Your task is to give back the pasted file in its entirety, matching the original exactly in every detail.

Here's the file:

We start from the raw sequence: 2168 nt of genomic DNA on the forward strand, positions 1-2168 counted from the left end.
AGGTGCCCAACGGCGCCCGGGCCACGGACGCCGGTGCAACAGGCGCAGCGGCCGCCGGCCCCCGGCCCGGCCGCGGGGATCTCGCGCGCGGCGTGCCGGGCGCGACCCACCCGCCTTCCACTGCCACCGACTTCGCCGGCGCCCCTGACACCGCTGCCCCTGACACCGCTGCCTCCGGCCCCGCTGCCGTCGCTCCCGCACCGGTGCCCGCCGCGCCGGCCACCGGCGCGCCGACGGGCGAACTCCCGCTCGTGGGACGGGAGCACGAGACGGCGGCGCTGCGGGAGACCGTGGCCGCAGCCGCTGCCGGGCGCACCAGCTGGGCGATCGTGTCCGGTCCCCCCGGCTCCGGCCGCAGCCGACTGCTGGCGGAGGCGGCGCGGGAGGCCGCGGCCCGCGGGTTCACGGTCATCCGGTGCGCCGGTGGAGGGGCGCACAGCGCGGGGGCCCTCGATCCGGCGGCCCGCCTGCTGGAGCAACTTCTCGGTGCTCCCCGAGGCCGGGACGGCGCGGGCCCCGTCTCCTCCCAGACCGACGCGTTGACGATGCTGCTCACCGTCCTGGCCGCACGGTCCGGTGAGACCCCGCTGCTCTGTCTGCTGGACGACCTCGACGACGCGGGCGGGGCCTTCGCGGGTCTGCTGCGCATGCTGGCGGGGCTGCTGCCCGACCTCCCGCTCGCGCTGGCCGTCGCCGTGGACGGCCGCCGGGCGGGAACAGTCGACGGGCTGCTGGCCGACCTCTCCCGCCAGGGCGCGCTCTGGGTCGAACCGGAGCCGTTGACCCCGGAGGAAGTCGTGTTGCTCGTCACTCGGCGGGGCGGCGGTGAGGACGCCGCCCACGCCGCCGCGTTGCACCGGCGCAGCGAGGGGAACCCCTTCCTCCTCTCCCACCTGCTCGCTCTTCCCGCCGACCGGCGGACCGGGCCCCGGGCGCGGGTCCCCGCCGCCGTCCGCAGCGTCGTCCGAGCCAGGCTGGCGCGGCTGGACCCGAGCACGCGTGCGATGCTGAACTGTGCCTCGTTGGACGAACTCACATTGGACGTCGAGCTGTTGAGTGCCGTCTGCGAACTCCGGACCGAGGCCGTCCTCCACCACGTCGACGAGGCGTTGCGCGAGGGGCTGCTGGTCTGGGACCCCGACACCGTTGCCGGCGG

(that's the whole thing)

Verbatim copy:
We start from the raw sequence: 2168 nt of genomic DNA on the forward strand, positions 1-2168 counted from the left end.
AGGTGCCCAACGGCGCCCGGGCCACGGACGCCGGTGCAACAGGCGCAGCGGCCGCCGGCCCCCGGCCCGGCCGCGGGGATCTCGCGCGCGGCGTGCCGGGCGCGACCCACCCGCCTTCCACTGCCACCGACTTCGCCGGCGCCCCTGACACCGCTGCCCCTGACACCGCTGCCTCCGGCCCCGCTGCCGTCGCTCCCGCACCGGTGCCCGCCGCGCCGGCCACCGGCGCGCCGACGGGCGAACTCCCGCTCGTGGGACGGGAGCACGAGACGGCGGCGCTGCGGGAGACCGTGGCCGCAGCCGCTGCCGGGCGCACCAGCTGGGCGATCGTGTCCGGTCCCCCCGGCTCCGGCCGCAGCCGACTGCTGGCGGAGGCGGCGCGGGAGGCCGCGGCCCGCGGGTTCACGGTCATCCGGTGCGCCGGTGGAGGGGCGCACAGCGCGGGGGCCCTCGATCCGGCGGCCCGCCTGCTGGAGCAACTTCTCGGTGCTCCCCGAGGCCGGGACGGCGCGGGCCCCGTCTCCTCCCAGACCGACGCGTTGACGATGCTGCTCACCGTCCTGGCCGCACGGTCCGGTGAGACCCCGCTGCTCTGTCTGCTGGACGACCTCGACGACGCGGGCGGGGCCTTCGCGGGTCTGCTGCGCATGCTGGCGGGGCTGCTGCCCGACCTCCCGCTCGCGCTGGCCGTCGCCGTGGACGGCCGCCGGGCGGGAACAGTCGACGGGCTGCTGGCCGACCTCTCCCGCCAGGGCGCGCTCTGGGTCGAACCGGAGCCGTTGACCCCGGAGGAAGTCGTGTTGCTCGTCACTCGGCGGGGCGGCGGTGAGGACGCCGCCCACGCCGCCGCGTTGCACCGGCGCAGCGAGGGGAACCCCTTCCTCCTCTCCCACCTGCTCGCTCTTCCCGCCGACCGGCGGACCGGGCCCCGGGCGCGGGTCCCCGCCGCCGTCCGCAGCGTCGTCCGAGCCAGGCTGGCGCGGCTGGACCCGAGCACGCGTGCGATGCTGAACTGTGCCTCGTTGGACGAACTCACATTGGACGTCGAGCTGTTGAGTGCCGTCTGCGAACTCCGGACCGAGGCCGTCCTCCACCACGTCGACGAGGCGTTGCGCGAGGGGCTGCTGGTCTGGGACCCCGACACCGTTGCCGGCGG